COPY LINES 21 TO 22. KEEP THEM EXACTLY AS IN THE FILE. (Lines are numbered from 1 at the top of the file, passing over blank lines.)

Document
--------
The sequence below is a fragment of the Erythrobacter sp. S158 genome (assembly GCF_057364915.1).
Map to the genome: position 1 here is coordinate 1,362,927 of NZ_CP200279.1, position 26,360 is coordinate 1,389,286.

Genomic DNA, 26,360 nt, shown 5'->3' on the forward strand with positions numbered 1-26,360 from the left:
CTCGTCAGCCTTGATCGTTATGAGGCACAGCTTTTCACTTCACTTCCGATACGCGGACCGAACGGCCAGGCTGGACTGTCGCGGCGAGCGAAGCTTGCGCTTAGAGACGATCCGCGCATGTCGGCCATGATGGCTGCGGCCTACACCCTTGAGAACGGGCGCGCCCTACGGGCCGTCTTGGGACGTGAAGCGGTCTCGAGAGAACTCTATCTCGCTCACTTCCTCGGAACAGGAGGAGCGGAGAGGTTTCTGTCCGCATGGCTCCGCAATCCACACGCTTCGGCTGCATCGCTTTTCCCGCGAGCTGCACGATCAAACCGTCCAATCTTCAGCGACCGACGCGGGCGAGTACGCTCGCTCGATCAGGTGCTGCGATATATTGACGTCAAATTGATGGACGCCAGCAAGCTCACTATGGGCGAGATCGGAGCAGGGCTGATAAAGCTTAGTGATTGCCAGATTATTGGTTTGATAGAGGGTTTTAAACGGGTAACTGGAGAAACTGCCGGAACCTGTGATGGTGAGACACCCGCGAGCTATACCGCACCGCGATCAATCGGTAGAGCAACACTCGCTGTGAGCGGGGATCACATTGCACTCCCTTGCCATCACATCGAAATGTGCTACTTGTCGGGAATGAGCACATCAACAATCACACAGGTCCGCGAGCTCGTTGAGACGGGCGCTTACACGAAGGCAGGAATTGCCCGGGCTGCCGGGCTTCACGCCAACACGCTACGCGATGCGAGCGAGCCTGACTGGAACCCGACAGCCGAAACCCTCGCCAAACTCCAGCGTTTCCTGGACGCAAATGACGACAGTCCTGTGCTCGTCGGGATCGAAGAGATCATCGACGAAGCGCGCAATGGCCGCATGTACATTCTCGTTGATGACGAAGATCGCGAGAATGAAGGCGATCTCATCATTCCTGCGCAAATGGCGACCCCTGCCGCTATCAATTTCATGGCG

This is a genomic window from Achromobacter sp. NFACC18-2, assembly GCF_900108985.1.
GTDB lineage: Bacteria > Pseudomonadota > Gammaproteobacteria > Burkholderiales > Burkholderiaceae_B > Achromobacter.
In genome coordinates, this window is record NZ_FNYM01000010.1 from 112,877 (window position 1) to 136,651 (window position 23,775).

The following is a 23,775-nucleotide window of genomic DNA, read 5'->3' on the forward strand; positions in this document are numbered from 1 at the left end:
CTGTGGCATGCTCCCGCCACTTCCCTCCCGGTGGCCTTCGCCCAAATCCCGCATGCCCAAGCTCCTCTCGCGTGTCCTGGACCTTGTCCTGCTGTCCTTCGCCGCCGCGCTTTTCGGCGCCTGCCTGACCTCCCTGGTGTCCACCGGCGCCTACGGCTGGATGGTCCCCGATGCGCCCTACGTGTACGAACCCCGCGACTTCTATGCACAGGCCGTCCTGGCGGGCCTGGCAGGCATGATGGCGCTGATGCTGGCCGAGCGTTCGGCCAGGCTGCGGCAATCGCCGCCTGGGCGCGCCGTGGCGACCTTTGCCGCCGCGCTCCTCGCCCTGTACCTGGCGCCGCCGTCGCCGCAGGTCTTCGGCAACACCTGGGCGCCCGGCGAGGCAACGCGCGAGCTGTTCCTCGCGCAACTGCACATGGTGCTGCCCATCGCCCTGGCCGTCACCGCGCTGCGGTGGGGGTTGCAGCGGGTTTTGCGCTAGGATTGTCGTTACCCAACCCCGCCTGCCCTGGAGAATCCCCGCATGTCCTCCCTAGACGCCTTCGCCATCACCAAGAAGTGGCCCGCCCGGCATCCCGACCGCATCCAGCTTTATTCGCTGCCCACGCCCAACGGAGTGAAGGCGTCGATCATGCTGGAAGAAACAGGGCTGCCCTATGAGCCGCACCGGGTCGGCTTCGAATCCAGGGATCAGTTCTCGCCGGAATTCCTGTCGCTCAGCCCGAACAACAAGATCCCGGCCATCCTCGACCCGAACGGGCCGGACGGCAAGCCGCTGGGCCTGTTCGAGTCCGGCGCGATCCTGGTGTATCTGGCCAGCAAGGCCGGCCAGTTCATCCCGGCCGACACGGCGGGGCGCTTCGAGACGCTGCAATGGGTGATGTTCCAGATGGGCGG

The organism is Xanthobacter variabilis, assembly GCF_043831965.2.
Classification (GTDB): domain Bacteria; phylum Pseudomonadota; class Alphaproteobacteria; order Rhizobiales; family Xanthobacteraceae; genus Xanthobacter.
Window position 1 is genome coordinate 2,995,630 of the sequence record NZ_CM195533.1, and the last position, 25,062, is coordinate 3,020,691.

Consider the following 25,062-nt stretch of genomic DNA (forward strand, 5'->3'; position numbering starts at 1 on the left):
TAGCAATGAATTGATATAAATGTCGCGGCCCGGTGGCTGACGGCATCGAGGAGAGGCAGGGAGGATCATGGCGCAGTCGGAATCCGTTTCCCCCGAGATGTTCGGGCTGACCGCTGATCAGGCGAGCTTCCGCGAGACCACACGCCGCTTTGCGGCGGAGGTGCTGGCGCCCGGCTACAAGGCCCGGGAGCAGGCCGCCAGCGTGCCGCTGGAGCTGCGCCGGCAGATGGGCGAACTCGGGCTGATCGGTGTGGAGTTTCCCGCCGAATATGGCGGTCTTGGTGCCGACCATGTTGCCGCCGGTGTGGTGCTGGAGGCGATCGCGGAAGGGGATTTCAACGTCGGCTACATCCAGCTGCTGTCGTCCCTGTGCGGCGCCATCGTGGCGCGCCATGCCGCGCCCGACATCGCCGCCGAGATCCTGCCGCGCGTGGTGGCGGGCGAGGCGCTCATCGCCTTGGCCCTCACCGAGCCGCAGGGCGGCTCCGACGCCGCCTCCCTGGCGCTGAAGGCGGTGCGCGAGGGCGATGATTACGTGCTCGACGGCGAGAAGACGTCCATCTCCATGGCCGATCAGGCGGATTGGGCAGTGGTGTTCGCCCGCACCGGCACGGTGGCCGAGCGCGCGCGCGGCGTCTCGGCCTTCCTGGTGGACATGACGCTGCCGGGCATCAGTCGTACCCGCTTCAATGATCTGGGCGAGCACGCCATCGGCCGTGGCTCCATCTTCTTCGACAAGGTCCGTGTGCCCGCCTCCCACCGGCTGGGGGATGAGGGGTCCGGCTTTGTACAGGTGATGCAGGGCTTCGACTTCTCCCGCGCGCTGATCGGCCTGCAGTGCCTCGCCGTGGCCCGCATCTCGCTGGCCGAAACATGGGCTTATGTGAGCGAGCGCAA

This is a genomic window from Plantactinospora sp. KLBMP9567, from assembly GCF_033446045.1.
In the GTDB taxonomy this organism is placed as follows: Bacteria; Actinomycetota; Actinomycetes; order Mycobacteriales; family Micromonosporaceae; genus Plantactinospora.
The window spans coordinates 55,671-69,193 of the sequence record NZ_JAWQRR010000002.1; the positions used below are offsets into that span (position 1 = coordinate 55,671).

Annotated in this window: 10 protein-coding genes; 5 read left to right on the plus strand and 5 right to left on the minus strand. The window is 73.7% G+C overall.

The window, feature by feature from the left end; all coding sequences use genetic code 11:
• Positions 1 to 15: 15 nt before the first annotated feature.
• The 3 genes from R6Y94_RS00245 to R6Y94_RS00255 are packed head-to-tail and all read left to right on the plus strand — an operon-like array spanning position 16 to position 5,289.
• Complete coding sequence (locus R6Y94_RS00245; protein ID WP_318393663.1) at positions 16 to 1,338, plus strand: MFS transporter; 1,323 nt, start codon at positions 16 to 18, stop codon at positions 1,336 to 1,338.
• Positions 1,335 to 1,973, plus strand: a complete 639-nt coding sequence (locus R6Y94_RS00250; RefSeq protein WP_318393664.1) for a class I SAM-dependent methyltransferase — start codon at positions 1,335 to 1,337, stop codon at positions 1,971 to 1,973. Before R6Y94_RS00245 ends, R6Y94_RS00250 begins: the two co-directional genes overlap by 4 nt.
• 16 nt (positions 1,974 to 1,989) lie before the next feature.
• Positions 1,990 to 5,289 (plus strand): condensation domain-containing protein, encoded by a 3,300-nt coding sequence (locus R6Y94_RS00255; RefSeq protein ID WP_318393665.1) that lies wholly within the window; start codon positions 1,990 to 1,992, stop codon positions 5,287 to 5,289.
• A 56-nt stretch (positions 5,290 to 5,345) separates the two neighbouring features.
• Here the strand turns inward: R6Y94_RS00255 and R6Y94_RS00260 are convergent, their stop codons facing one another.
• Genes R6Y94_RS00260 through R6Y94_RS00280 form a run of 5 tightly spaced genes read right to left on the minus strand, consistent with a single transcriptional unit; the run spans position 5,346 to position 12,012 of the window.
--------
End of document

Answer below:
• The 3 genes from R6Y94_RS00245 to R6Y94_RS00255 are packed head-to-tail and all read left to right on the plus strand — an operon-like array spanning position 16 to position 5,289.
• Complete coding sequence (locus R6Y94_RS00245; protein ID WP_318393663.1) at positions 16 to 1,338, plus strand: MFS transporter; 1,323 nt, start codon at positions 16 to 18, stop codon at positions 1,336 to 1,338.